Banking has a long and honourable history. Today, it encompasses a wide range of activities of varying degrees of complexity. Whatever the precise business undertaken by specific individual banks, the common denominator of all banking activities is that of bringing together those who require funding with those who possess surplus funding, and acting as a transmission mechanism for the processing of payments. That is in essence all that banks do, and while it isn't a complex service provision, it is nevertheless an important one. Societal and economic development worldwide relies on efficient banking service provision.

In this introductory chapter we describe the financial markets, the basic banking business model, and the concept of bank capital. We begin with a look at the business of banking. We then consider the different types of revenue generated by a bank, the concept of the banking book and the trading book, financial statements, and the concept of provisions. We also introduce the different products offered by banks to their customers.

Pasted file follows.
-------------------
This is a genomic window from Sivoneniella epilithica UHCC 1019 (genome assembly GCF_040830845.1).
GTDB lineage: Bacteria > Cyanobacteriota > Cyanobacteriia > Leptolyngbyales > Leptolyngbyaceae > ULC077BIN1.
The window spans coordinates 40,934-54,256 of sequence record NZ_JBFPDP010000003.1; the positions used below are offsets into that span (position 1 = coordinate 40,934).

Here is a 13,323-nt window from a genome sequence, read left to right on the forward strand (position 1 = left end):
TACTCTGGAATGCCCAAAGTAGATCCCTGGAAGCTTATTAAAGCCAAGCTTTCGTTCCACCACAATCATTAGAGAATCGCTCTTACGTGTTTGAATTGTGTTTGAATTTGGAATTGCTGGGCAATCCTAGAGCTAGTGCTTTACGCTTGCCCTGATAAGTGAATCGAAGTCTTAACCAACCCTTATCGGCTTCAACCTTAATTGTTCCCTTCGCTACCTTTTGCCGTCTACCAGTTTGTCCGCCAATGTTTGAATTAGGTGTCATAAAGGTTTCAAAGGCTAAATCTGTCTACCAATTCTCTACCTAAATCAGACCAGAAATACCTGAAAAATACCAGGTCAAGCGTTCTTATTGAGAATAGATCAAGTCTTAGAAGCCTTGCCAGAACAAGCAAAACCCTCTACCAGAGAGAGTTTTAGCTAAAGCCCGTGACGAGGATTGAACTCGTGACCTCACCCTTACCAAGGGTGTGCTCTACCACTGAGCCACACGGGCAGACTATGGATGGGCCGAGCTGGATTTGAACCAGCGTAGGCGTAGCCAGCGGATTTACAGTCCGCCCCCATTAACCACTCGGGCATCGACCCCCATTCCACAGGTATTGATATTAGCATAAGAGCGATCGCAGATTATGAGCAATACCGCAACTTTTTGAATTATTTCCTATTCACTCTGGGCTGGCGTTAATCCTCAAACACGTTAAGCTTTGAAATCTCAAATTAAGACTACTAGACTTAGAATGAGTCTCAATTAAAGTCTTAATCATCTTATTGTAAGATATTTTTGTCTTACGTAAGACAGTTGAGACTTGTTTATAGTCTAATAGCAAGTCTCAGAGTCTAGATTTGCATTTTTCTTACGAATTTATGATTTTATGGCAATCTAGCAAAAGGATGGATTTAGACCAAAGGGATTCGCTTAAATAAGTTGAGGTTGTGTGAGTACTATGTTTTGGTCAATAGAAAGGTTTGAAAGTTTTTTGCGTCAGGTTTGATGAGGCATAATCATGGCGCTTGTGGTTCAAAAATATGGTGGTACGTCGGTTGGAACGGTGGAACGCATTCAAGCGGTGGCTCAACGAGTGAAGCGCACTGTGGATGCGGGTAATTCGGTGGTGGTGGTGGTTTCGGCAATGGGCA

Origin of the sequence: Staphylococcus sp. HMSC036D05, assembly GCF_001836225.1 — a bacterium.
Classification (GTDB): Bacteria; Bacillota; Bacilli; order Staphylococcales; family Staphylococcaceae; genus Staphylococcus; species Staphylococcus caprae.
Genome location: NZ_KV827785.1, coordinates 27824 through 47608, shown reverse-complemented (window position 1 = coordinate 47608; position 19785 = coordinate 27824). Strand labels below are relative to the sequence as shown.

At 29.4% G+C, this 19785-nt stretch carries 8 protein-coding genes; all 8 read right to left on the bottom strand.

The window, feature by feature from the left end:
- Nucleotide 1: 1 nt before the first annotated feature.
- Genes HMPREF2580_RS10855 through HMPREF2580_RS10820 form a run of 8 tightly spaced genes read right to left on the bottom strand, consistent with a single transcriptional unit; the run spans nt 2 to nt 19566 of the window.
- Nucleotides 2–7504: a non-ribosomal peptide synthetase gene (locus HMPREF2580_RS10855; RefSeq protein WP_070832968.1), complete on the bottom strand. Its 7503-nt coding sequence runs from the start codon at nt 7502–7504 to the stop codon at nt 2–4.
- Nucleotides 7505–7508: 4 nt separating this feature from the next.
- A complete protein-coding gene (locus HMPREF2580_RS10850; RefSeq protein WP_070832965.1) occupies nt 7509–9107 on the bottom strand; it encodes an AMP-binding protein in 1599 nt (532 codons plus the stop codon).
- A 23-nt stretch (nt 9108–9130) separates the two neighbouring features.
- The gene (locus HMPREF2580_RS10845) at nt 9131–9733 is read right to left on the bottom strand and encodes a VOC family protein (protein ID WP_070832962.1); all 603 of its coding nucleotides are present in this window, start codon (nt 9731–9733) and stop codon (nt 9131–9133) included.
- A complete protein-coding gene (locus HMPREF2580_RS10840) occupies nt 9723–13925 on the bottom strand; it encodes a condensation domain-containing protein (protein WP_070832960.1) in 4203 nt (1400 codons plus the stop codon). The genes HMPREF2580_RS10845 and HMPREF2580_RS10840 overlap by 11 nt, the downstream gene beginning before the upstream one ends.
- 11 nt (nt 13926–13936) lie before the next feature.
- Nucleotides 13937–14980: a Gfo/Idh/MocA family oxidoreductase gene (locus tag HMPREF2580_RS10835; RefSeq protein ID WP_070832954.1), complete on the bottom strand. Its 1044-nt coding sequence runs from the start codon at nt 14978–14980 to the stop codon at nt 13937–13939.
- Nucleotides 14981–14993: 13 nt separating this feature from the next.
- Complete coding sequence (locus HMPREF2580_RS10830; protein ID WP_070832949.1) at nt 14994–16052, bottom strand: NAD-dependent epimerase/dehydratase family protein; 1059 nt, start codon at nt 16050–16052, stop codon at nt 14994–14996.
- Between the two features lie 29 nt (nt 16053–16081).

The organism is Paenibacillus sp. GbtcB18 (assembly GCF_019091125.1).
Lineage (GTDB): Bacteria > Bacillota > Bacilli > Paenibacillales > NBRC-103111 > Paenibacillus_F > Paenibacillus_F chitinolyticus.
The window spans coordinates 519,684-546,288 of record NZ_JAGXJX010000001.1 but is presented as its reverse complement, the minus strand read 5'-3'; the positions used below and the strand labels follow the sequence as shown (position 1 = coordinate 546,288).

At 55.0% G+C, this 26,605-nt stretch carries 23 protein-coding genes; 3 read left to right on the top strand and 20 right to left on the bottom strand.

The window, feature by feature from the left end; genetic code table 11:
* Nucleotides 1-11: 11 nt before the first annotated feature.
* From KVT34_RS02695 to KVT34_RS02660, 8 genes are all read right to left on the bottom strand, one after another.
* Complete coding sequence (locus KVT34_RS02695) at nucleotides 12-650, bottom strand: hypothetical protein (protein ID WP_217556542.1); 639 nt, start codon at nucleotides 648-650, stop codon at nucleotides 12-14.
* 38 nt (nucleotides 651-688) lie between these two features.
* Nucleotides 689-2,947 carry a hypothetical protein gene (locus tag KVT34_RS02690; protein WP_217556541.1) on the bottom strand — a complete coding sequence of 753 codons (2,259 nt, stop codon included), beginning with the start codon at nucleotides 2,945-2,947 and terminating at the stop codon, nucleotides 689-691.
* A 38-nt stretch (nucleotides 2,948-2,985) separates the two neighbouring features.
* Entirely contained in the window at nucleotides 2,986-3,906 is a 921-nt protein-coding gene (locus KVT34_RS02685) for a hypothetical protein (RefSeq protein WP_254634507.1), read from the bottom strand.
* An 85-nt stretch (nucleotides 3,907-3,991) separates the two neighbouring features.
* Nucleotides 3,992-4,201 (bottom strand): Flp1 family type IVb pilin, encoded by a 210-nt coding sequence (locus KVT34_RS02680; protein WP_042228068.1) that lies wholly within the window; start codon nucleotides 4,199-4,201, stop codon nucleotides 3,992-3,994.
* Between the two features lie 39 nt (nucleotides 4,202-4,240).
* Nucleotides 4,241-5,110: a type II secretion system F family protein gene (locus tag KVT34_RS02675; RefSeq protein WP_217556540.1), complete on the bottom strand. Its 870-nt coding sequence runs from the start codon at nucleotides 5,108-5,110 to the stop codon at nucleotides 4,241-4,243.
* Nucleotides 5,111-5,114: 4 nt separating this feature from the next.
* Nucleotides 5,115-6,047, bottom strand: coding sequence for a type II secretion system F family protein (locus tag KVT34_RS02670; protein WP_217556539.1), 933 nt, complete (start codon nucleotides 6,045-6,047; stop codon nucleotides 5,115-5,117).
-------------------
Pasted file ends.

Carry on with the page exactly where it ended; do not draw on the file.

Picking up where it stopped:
The basic bank business model has remained unchanged ever since banks became an integral part of modern society.1 Of course, as it is more of an art than a science, the model parameters themselves can be set to suit the specific strategy of the individual bank, depending on whether the strategy operates at a higher or lower risk–reward profile. However, the basic model ...

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